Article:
Why you shouldn't be stressed about 2019 NAPLAN testing
IPSWICH students and their parents are being encouraged to keep a cool head as they prepare to tackle NAPLAN testing from Tuesday.
More than 260,000 Queensland kids in years 3, 5, 7 and 9 will be tested in reading, writing, language conventions and numeracy from Tuesday until Thursday.
That number will include about 300 students from Ipswich Grammar School and deputy principal Tony Dosen said the hype surrounding the three-days can often get out of hand.
"It's in the media all the time, you can't escape it at this time of the year," he said.
"No matter how many people say that it's just a test, everybody talks about it."
He said the real challenge was getting students' heads around the construct of the tests and the way questions were framed, rather than the actual content itself.
"Our preparation is probably trying to demystify and take the pressure off a little bit," he said.
"(The content) shouldn't be anything new for a lot of our kids. The big thing is trying to get them used to the construct of the test.
"We go through last year's sample test to get them used to it and reduce the amount of stress as much as we possibly can.
"In normal school life every boy does tests anyway. We just try to make it as normal as we possibly can."
This year, about 480 Queensland schools are participating in NAPLAN Online ahead of the scheduled full roll-out by 2020.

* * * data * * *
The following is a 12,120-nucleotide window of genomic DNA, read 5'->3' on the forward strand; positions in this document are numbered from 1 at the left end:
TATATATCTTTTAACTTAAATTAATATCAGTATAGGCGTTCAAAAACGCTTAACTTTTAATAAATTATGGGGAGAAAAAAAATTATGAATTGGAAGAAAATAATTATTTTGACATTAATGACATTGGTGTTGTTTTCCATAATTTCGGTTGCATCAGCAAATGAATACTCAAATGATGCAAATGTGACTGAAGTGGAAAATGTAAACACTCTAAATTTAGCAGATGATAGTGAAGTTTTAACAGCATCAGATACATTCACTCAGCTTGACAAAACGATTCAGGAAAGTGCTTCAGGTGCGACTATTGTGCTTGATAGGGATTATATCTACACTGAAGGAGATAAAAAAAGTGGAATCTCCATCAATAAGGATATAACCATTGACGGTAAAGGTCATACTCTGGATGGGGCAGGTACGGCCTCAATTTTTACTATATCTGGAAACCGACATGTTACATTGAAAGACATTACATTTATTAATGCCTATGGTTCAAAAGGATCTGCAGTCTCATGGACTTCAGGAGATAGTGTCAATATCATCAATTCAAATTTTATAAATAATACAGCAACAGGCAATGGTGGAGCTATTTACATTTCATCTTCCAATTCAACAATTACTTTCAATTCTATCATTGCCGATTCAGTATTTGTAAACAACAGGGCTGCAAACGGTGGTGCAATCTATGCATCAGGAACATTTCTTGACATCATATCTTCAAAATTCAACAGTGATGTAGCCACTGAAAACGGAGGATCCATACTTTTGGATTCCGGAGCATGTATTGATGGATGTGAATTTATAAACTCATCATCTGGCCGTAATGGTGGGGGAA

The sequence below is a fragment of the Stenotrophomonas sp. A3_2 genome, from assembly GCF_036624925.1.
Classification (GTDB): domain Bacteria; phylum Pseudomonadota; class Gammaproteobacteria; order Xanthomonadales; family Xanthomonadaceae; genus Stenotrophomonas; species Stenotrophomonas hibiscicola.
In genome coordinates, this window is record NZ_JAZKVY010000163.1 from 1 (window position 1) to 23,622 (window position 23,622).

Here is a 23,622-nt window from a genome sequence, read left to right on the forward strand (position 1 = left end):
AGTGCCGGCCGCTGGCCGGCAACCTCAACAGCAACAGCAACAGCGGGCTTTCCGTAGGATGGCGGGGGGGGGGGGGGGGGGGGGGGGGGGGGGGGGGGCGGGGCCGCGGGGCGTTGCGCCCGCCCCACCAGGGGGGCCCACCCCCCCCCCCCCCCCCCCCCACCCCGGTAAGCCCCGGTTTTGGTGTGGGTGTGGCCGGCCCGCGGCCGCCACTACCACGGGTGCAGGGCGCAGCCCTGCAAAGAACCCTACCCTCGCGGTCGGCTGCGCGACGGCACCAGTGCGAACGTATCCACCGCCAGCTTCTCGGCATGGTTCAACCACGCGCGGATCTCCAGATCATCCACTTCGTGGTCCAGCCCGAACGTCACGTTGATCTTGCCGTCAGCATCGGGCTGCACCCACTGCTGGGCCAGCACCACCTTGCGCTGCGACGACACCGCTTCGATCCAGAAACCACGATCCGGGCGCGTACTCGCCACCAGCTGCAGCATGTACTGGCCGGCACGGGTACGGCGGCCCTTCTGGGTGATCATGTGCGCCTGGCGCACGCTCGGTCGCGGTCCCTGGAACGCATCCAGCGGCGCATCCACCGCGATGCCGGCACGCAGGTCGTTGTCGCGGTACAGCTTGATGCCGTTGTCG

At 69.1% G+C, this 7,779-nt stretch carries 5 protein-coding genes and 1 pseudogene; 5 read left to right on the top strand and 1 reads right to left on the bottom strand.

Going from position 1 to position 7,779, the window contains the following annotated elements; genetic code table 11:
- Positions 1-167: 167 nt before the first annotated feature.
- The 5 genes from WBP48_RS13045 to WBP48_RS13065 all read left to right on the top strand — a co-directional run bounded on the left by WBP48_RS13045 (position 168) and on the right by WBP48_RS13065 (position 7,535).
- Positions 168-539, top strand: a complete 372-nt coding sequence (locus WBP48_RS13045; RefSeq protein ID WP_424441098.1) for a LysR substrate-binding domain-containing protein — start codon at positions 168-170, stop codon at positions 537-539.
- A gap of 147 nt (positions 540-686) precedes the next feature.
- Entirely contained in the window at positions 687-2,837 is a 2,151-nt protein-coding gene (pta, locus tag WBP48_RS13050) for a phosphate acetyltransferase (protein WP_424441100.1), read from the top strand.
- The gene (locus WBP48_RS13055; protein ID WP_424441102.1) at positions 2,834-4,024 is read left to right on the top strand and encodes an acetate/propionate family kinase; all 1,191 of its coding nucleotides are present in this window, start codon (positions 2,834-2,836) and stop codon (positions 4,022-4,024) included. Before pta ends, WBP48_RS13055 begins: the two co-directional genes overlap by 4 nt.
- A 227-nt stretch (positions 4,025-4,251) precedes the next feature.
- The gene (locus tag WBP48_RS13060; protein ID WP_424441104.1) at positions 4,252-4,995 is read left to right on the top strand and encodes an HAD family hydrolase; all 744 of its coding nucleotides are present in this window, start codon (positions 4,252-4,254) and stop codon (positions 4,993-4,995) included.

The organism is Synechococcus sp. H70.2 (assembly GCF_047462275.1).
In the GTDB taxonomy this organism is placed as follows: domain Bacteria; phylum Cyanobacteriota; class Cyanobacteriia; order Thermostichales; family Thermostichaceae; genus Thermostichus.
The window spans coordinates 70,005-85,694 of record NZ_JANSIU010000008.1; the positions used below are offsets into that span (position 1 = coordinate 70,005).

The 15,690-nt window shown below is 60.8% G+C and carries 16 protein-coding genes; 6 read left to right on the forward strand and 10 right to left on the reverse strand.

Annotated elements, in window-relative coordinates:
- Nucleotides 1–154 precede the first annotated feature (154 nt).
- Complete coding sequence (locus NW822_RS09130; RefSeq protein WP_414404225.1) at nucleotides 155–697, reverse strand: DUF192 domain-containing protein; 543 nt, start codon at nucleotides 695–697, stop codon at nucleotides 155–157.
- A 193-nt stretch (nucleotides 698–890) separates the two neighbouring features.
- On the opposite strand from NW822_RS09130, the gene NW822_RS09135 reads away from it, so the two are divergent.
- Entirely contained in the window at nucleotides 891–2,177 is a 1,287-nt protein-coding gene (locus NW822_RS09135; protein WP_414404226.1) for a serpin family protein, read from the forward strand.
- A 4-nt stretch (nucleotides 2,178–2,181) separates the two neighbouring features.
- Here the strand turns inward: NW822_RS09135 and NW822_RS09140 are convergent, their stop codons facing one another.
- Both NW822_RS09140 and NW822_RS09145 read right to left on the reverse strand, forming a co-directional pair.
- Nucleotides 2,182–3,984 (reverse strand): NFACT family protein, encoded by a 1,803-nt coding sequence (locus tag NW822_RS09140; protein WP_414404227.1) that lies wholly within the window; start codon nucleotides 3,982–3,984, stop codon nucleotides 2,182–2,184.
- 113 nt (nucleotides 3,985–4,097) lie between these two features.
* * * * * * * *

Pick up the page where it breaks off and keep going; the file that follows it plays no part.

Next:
Ipswich Grammar chose not to trial the online version of the test.
"The online tests will be a whole new world for schools," Mr Dosen said.
"We'll be fine in terms of the content. It will be the construct of the test and getting kids used to using their device.
"NAPLAN is still a good indicator. It's a point in time and for us it's really to look at our students from two years ago and see how they've progressed."
Education Minister Grace Grace said students needed to stay calm and "simply do their best."
"Reports commissioned by the Palaszczuk Government identified that there were a range of unintended consequences stemming from the now high-stakes nature of the testing," she said.
"Many parents reported that testing caused their child to experience anxiety and stress and educators expressed concern at the growing amount of time and pressure in preparing for testing and that NAPLAN data was being misinterpreted as the sole indicator of a school's performance.
"Certainly, I want Queensland kids to give 100 per cent as they would any other form of assessment, but I also want them, and their parents, to ignore the hype and simply stay calm."
Ms Grace reaffirmed her call for a national review of NAPLAN.
"After more than 10 years it's time for a comprehensive national review of NAPLAN to ensure it remains current and responsive to changes in education," she said.
NAPLAN is used to monitor students' progress and asses their areas of strength and development.
"Queensland achieved some of its highest ever NAPLAN results in 2018, building on a long-term trend of positive literacy and numeracy results across the state," she said.
"In a report published late last year, The Grattan Institute described Queensland as the star performer, with our primary students making two months more progress in reading than the national average between year 3 and 5, and about one month more progress in numeracy over the same two years.
"Since 2008, Queensland students have improved in an outstanding 16 of 20 test areas.
"Our Year 9 students achieved some of the highest results ever last year while in reading and spelling, we saw continued improvement across all year levels."